Hall of hacks & pikers Photo's please.

Discussion in 'Irrigation' started by Buck_wheat, Oct 29, 2010.

  1. mitchgo

    mitchgo LawnSite Silver Member
    Posts: 2,774

    I know some places irrigate year round.. but not seattle.

    No photo's but I was downtown seattle late last night in the rain with 45 degree weather and saw about 20 1812's with no nozzles just spraying away. New city sidewalk construction.. * Shakes head*
     
  2. Wet_Boots

    Wet_Boots LawnSite Fanatic
    Posts: 47,415

    There have been industrial landscapes near me that I've known to be watered year-round, with the building getting the water supply at a flat rate, so no incentive to save water (brass heads and valves might have helped a bit with enduring temperature extremes)
     
  3. grassman177

    grassman177 LawnSite Fanatic
    Posts: 9,795

    that kind of stuff makes me stop and actually go in and notify/scold the folks in charge. done that several times. I saw a huge leak at a HD, told the manager(not a job I work on, offered to no avail), and it leaked for 5 more weeks. it was a huge mainline leak, spilling into the parkinglot, turned the grass island into a pond, and the guys were mowing right thru it still.:dizzy:
     
  4. This is the time government needs to be involve.... All public works job, mandatory use of rain sensors.....so many times I drive around town when raining and the irrigation is on.
     
  5. grassman177

    grassman177 LawnSite Fanatic
    Posts: 9,795

    I don't think that is far fetched at all, in fact every commercial setting period should at this point(since usually no one is on site to do anything, and computers are more accurate) have a minimum of a rains sensor installed and verified it works every year, maybe twice per year check it. It would cut down a super large amount of waste. However, it is a very popular and requested device by clients of ours. It only makes sense and is generally a cheap investment overall.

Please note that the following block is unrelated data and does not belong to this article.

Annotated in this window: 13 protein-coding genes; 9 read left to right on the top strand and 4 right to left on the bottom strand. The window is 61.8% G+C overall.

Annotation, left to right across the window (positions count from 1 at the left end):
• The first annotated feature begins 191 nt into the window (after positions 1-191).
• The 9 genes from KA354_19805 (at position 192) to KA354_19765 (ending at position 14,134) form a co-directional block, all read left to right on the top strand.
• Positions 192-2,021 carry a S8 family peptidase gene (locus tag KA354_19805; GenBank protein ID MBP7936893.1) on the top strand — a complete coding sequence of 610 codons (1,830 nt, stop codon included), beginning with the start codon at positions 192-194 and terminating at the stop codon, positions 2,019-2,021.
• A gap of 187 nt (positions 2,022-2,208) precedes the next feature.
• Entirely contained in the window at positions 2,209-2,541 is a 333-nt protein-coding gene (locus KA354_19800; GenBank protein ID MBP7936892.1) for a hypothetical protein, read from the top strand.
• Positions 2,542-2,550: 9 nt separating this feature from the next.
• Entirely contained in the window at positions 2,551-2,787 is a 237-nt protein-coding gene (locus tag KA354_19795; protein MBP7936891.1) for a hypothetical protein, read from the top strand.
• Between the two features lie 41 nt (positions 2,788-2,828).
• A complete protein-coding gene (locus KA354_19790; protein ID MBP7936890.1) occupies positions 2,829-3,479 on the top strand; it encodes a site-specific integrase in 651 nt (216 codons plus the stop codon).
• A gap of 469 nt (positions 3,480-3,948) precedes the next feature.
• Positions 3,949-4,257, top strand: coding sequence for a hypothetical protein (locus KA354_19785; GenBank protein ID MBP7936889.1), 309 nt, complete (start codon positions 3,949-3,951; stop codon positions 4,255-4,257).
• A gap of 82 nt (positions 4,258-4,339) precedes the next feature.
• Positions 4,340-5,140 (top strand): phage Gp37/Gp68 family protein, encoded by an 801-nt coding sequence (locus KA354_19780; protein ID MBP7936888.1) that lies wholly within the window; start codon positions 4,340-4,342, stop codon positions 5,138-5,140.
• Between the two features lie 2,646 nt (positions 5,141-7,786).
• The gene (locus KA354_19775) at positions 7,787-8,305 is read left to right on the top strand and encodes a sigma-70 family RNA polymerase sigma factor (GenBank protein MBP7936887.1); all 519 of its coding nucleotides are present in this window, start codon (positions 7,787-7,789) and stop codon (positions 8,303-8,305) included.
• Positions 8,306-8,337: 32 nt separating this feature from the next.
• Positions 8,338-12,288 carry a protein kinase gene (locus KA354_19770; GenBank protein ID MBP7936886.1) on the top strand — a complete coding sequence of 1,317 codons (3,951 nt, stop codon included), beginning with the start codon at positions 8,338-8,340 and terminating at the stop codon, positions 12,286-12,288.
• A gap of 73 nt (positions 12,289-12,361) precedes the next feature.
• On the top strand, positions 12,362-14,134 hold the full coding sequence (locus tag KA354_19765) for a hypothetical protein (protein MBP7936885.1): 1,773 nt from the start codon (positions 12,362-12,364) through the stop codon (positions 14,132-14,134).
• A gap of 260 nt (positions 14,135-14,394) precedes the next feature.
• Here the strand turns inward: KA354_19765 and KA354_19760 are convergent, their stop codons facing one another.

6. DanaMac

    DanaMac LawnSite Fanatic
    Posts: 13,156

    What's odd, is that we DON'T get asked much about them here. I would say less than 5% of homes and businesses that we work on have a rain sensor. And it's probably closer to 1-2%. Even with rebates from some of the water districts.

    I also find sensors are a great source of screw ups that can damage a lawn in the heat of summer when they fail in the open circuit position - squirrels chewing wires, wire falls out in the terminal ports, someone did a field wired sensor and the connections came apart. In a climate that sees 16" a year of moisture, every little bit helps. I agree with having them not rain during a storm, but if it rains on Wednesday and one of my TWO days to water in a week is Friday, I want it to still water that Friday.
     
  7. mitchgo

    mitchgo LawnSite Silver Member
    Posts: 2,774

    Yeah. Especially on commercials where the water usage compared to a standard resi is so much more exponential .. Rain sensors should be required

    The other year our water district alliance groups streamlined the rebate process where the rebate process credited the contractor company instead of the consumer. It's easy to tell someone ' Hey you can have this for free and not have to do anything about it to make sure its free' Since then we have probably installed over 2500-3000 rain sensors.

    This also came at a cost of confusion to customers and phone calls to us when there system wasn't working when the rain sensor was just activated.
     
  8. grassman177

    grassman177 LawnSite Fanatic
    Posts: 9,795

    since we are on rain sensors, what is your favorite and most long lasting trouble free unit? I know I like the hunter rain/freeze wireless sensor a lot. I see a R&D brand on many systems, and everyone of them is bad, and many causing issues with the controller.
     
  9. AI Inc

    AI Inc LawnSite Fanatic
    Posts: 25,321

    I hate wireless. Im old school . Simple minklick wired to the clock
     
  10. Wet_Boots

    Wet_Boots LawnSite Fanatic
    Posts: 47,415

    I have doubts about the battery life in the Hunter wireless models where the batteries can't be changed.
     

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